The automotive industry is going through a period of extraordinary change, one that promises to be transformative. The gasoline-fueled internal combustion engine continues to be the norm, but electric or hybrid vehicles are gaining momentum. Autonomous cars are, like objects in the mirror, closer than they appear. Tesla's CEO Elon Musk predicts that fully self-driving vehicles will be on the road by 2020.
As automotive technology veers further and further from the mechanical and electrical to the realm of the digital, Apple and Google are entering the industry. Competitive threats from these upstarts, consumer demands, and technological advances that have brought about the Internet of Things, are pressuring traditional auto makers to incorporate more – and more costly – self-driving features, such as hands-off parallel parking; and more connectivity, communications and entertainment options. Traditional automakers also continue to grapple with the complexities of global markets, global production facilities, and global suppliers.
One response by the automakers is to look for ways to save money wherever they can, enabling them to offer the emerging capabilities consumers increasingly demand, without causing sticker shock. Most automakers are gearing up to support fewer core platforms.
In the fall of 2014, for example, GM announced plans to have just four platforms by 2025. Over the past decade, Ford halved its number of platforms. While contracting the number of platforms their cars are built on, automakers are also whittling down their number of suppliers. Ford has plans in place to decrease its roster of suppliers by 40%. Suppliers who'll end up on the winning side will be those that can best provide value: the ability to meet timing demands, achieve scale economies, keep cost down, and make the fewest mistakes.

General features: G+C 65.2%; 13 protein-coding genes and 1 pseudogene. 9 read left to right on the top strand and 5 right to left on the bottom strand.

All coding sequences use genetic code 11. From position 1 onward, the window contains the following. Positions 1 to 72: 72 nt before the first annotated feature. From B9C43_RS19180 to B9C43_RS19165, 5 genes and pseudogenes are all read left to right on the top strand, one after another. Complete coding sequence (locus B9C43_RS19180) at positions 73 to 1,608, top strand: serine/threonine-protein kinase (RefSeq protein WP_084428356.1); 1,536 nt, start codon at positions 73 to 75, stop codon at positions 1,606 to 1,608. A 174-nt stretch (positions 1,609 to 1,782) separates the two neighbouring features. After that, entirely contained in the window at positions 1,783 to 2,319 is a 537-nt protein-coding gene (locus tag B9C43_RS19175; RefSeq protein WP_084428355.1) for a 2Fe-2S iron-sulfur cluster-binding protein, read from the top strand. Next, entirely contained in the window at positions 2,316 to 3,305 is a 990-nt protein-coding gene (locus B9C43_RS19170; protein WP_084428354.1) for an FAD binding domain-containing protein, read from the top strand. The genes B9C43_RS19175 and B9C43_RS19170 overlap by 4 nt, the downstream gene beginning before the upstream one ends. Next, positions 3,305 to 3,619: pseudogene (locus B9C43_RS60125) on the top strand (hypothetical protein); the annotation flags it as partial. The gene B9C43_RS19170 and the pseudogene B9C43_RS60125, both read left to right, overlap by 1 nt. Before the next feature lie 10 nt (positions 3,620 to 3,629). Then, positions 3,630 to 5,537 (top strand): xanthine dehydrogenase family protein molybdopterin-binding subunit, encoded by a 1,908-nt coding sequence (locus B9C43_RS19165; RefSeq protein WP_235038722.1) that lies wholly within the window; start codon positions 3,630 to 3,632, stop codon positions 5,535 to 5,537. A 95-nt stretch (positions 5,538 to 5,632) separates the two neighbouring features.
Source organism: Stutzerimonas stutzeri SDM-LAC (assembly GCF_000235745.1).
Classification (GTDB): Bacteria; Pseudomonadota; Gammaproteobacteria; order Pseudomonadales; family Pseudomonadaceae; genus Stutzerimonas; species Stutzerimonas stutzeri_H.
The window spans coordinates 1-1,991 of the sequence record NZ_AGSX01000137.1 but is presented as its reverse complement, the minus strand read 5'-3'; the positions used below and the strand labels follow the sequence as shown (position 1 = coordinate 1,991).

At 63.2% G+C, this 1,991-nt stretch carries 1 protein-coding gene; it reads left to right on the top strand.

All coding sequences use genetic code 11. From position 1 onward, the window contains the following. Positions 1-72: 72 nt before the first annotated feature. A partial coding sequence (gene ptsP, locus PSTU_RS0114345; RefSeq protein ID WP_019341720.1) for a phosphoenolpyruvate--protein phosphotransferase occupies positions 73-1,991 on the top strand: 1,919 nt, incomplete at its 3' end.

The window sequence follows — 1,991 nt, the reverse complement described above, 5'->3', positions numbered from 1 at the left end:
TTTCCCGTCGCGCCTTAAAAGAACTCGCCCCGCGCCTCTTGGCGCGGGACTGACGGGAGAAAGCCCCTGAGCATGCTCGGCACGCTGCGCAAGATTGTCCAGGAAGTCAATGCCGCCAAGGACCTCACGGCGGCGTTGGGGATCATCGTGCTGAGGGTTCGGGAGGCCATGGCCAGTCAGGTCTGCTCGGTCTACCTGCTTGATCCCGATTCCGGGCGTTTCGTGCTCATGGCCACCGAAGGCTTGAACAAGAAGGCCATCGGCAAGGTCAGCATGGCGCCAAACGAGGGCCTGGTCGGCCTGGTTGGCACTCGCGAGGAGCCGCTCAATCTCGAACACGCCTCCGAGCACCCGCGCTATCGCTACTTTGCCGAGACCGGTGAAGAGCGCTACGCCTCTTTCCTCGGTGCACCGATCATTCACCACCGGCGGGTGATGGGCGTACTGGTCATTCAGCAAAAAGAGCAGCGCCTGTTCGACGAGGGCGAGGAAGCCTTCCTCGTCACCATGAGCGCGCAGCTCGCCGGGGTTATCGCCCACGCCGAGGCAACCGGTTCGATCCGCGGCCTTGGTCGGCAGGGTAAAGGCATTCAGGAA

Those looking to make the supplier cut will need to incorporate more and more efficiencies into their processes. Where will these efficiencies come from? At the highest level, many of the needed efficiencies will be derived from better planning, with more attention paid to data analysis and metrics; from finding opportunities for automation; and from replacing outdated applications (e.g., spreadsheets) with software solutions designed to improve the supply chain process. And, when looking to become more efficient, suppliers will need to focus not just on how they work with their end customers, but on their own internal manufacturing processes.